Power-packed breakfast with grape nuts, sports nuts

March 14, 1993|By Marlene Sorosky | Marlene Sorosky,Contributing Writer

When I opened the padded envelope and pulled out a visor inviting me for a jog around the park and breakfast at my fit friend Phyllis' house in celebration of her 50th birthday, I was skeptical. Although I walk several times a week, speed is not my strong point. But my worries were needless. While the marathon runners --ed past like gusts of wind, the social strutters kept a chatting pace. When we arrived at Phyllis', she gave us T-shirts with "Fit and Fifty" imprinted on them. (But they could also say something like "Thirtysomething," "Sporty at Forty," "Sexy at Sixty," etc.)

Since this memorable party took place nearly 10 years ago, the buffet was laden with omelets, cottage cheese, assorted breads and coffeecakes -- the health food of the '80s. With an updated, lower-fat menu, this theme is ideal for today's on-the-run, exercise-conscious society. It's extremely casual, incorporates the workout into the party -- cycling, tennis, racquetball or whatever --and the food is so simple to prepare that even insecure cooks can get it on the table without breaking a sweat.

The morning of the party, even the host will have time to join the workout, because everything on the menu can be made ahead. Begin with a "yogurt bar" -- an area set up with yogurt-granola parfaits assembled in either individual goblets or a large glass bowl, a selection of plain and fruit-flavored yogurts and a variety of fresh fruits that have been cut up a day ahead and layered with paper towels.

Then offer a selection of cereals -- homemade granola supplemented with store-bought varieties -- with low-fat or non-fat milk. Multi-crunch maple granola is far more crackly, crunchy and intensely flavored than any prepackaged version. Although it has no added fat, you can reduce the calories by omitting the nuts and coconut. Instead, you might wish to stir 1 cup of packaged mixed dried fruits into the baked cereal.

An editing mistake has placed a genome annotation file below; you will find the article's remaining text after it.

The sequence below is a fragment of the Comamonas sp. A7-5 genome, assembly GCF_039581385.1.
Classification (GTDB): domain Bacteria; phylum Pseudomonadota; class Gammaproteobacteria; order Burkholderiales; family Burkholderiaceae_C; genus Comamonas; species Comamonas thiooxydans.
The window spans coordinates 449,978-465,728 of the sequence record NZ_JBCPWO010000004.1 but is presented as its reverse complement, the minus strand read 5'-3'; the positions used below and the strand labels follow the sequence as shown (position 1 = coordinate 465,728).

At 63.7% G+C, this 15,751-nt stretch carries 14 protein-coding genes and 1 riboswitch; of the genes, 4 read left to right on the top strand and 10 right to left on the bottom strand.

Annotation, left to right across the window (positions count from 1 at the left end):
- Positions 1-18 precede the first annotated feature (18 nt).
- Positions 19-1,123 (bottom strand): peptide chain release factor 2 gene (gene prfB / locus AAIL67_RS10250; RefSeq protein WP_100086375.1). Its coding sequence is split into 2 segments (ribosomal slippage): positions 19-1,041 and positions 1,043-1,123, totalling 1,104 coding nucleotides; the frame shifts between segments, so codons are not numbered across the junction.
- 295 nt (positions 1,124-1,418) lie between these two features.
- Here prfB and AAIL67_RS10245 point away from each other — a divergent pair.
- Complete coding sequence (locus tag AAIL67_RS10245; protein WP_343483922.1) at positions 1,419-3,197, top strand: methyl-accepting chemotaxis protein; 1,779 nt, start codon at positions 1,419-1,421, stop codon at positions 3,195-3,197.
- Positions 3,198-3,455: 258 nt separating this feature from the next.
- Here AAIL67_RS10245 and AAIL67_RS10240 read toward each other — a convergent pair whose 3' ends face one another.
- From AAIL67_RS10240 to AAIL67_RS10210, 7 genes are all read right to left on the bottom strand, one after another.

For a leaner twist on muffins, bake them in miniature muffin tins (1 1/2 inches in diameter) instead of the usual 3-inch size. A recipe for 12 large muffins will make 24 smaller ones and will bake about five minutes faster. To vary the Bing cherry muffins, make the batter and divide it in half. Stir a heaping 1/3 cup chopped cherries in one part and chopped seedless grapes, frozen chopped blueberries (not defrosted), raisins, dried cherries or cranberries rehydrated in boiling water and drained, into the other half. To make the muffins non-fat, substitute applesauce for the oil.

The change makes for a less crumbly muffin with a more compact texture.

You may also wish to serve some minibagels, as well as a new muffin-coffeecake hybrid, cornmeal breakfast bars. Pastry chef Jim Dodge came up with the great idea of turning popular corn bread into sweet, compact breakfast bars chock-full of dried fruits.

And of course you'll need some spreads to slather on these baked goodies. To keep calories to a minimum but take taste to the max, fresh and dried pear preserves are a snap to make in the microwave. Replace cream cheese with non-fat cheese-like yogurt spreads, made by simply draining the liquid from plain or fruit-flavored yogurts.

Cream cheese contains about 60 times the amount of fat per cup as non-fat yogurt cheese -- that's one good reason to make it. Another is the wonderful choice of flavors you can choose from.

Cornmeal breakfast bars with apricots and dates

Prep time: 20 minutes

Bake time: 20 minutes

Makes 28 bars.

1 cup dried apricots

1 3/4 cups low or non-fat milk

3/4 cup yellow cornmeal

1/2 cup dates, quartered

4 tablespoons ( 1/2 stick) unsalted butter or margarine

1/2 cup sugar

1 teaspoon vanilla

2 large eggs or 3 egg whites

1 cup all-purpose flour

1/4 cup wheat germ (honey crunch preferred)

1 tablespoon baking powder

3/4 teaspoon salt or to taste

Heat the oven to 400 degrees. Grease a 9-by-13-inch baking dish. Meanwhile, place apricots and milk in a 4-cup microwave-safe measuring cup. Microwave covered on high (100 percent) for three to four minutes, or until very hot. Stir in the cornmeal until smooth. Cool to room temperature, stirring occasionally.

In a food processor with the metal blade, pulse apricot mixture and dates until coarsely chopped; remove to small bowl. In same processor bowl, process butter, sugar and vanilla until creamy, about 1 minute. Add eggs and process until blended. Add the flour, wheat germ, baking powder and salt and pulse until incorporated; do not overmix. Add the dried fruit mixture and pulse three to four times until incorporated.

Spread the batter in the prepared pan. Bake for 20 minutes or until the top begins to brown and the edges begin to pull away. Cool completely in the pan. Cut into 2 3/4 -by-1 1/4 -inch bars.

Yogurt cheese spread

Prep time: 5 minutes

Drain time: 4 hours at room temperature; overnight in refrigerator

Makes about 1 cup.

3 cups low- or non-fat plain, fruit-flavored or lemon yogurt

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